Lost in the Movies: July 2016

The Prisoner: conversation w/ James Cooray Smith

As I'm sure you've noted, things have been pretty quiet around here lately. Since I announced that I was slowing down my pace back in April, I've published just three video essays (all created within a few weeks of that announcement), two podcast appearance, and an interview. Several items have continued to linger in my backlog all this time, while other projects remained unfinished. But nothing else has lingered as unjustifiably as this interview, and no project has been left hanging more egregiously than my Prisoner series of which this is a part. In April, James Cooray Smith took the time to chat with me about the TV series and unfortunately the conversation fell by the wayside...until now. I'm thrilled to finally publish our talk here, full of fascinating history about The Prisoner, exchanges about its meaning and effectiveness, and the recounting of James' own experience with the show.

James is a prolific writer of both fiction and nonfiction, with a particular focus on both cinema and television (he has published critical biographies of film directors like Tim Burton, Quentin Tarantino, and George Lucas). He is also a columnist for the New Statesman, which is how I first came across his work: last December, he authored the provocatively-titled (albeit not by him) "There is no way Star Wars: The Force Awakens will be as good as the prequels", which mentioned my video series Journey Through Twin Peaks. We struck up a Twitter acquaintance, and as I began covering The Prisoner - one of his all-time favorite TV shows - he dropped by regularly to comment, often leaving long, thoughtful addenda to my own instant reactions. I eagerly looked forward to discussing the series with him (among other things, I knew he was a passionate defender of "The Girl Who Was Death"), but since then I've been rather selfish, keeping the conversation to myself. No longer.

Great thanks to James for his generosity and patience, and apologies for making him - and you - wait so long for his lucid insights. On with the show...

Twin Peaks: Fire Walk With Me: my conversation w/ Twin Peaks Unwrapped

At long last, the Twin Peaks Unwrapped podcast has reached the feature film Twin Peaks: Fire Walk With Me. This week Bryon and Ben are discussing their reactions with five different commentators, including me. I talk about how Fire Walk With Me works as a standalone, a subversion of the series, and an appropriate conclusion to it, and offer my interpretation of the ending - what's really going on in that train car with Laura and Ronette. Meanwhile, John Thorne shares his "Deer Meadow dream" theory, Andreas Halskov provides context on the evolving critical reception of the film, Mya McBriar describes her own personal journey with Laura and the film, and Scott Ryan lays out his own theories about the mythology (and Cooper's hair!).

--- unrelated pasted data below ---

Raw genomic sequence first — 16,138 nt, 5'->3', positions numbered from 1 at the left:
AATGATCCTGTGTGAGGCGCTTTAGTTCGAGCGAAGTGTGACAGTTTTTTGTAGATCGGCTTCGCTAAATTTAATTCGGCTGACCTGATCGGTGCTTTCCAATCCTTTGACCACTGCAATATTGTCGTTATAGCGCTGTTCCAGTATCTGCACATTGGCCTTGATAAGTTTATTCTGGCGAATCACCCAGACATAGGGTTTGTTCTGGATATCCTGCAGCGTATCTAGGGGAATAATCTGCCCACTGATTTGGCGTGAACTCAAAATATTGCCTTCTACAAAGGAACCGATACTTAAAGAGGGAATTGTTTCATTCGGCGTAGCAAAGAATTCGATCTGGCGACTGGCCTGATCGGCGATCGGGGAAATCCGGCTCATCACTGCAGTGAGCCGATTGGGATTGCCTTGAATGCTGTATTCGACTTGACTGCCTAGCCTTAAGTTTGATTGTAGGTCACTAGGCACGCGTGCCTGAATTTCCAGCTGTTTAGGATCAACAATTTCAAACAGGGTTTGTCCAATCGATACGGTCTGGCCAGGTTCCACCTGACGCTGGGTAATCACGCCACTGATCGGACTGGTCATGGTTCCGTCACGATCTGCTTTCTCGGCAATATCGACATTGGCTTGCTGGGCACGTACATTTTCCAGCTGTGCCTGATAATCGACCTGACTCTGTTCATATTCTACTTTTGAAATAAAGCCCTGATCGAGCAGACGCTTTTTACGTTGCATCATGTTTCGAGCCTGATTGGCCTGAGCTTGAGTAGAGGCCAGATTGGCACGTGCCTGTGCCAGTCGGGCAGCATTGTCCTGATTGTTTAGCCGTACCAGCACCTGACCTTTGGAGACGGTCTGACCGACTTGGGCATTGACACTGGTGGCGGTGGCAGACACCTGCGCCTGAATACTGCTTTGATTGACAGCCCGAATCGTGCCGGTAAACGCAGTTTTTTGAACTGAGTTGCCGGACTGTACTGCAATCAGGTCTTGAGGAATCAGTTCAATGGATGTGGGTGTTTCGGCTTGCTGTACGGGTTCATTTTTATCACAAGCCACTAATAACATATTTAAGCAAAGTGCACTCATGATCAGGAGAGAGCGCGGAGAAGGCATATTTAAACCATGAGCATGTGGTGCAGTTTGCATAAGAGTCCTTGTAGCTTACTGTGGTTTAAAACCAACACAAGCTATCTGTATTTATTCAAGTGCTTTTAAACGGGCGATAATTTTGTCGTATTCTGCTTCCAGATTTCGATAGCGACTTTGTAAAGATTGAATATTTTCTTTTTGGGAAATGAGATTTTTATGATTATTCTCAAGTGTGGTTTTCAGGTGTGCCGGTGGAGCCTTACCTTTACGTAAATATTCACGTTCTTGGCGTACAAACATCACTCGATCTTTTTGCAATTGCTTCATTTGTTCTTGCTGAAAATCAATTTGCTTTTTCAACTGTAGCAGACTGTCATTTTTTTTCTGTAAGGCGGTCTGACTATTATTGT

UPDATE: This video version was uploaded 2 years later and may load quicker for you:

Melodrama & minimalism: Au Hasard Balthazar & Pyaasa (video essay for Fandor Keyframe)

I've been pretty busy lately (just not online), and didn't realize that my most recent Fandor video essay had actually gone up back in June. I submitted it a few months ago, inspired partly by having recently rewatched two of my favorite movies, and partly by a minor controversy surrounding Kevin B. Lee's video "Inside the Rooms of NO HOME MOVIE" which altered the soundtrack of clips from a Chantal Akerman film. What difference does sound make in our emotional perception of a scene? What is the common ground between melodramatic and minimalist uses of sound?

I addressed these questions in the above video, as well as in the accompanying text (which you can read in full on Fandor Keyframe). Here is the intro to that text:

Behind Closed Curtains: discussing the Twin Peaks finale w/ Twin Peaks Unwrapped

A week ago, Bryon Kozaczka and Ben Durant of Twin Peaks Unwrapped released another conversation with me, my first appearance on the show since March. This time we finally reached the final episode of the show, so for nearly two hours we chatted about what really happens to Cooper out in the woods (each of us had our own distinct theory), how the mythology of the show breaks down (I went into further detail on the dugpa/lodge/dweller lore I explore in my "Mythology" video), and what Bryon could expect - without giving anything away - from the forthcoming Fire Walk With Me (the duo's episode covering that film just went up today, so you can see for yourself what he thought). In a couple weeks, I will reappear on the show to discuss the movie with them, alongside many great guests like John Thorne, Andreas Halskov, Scott Ryan, and Mya McBriar (sorry if I'm forgetting anyone). Until then, see you in the trees...

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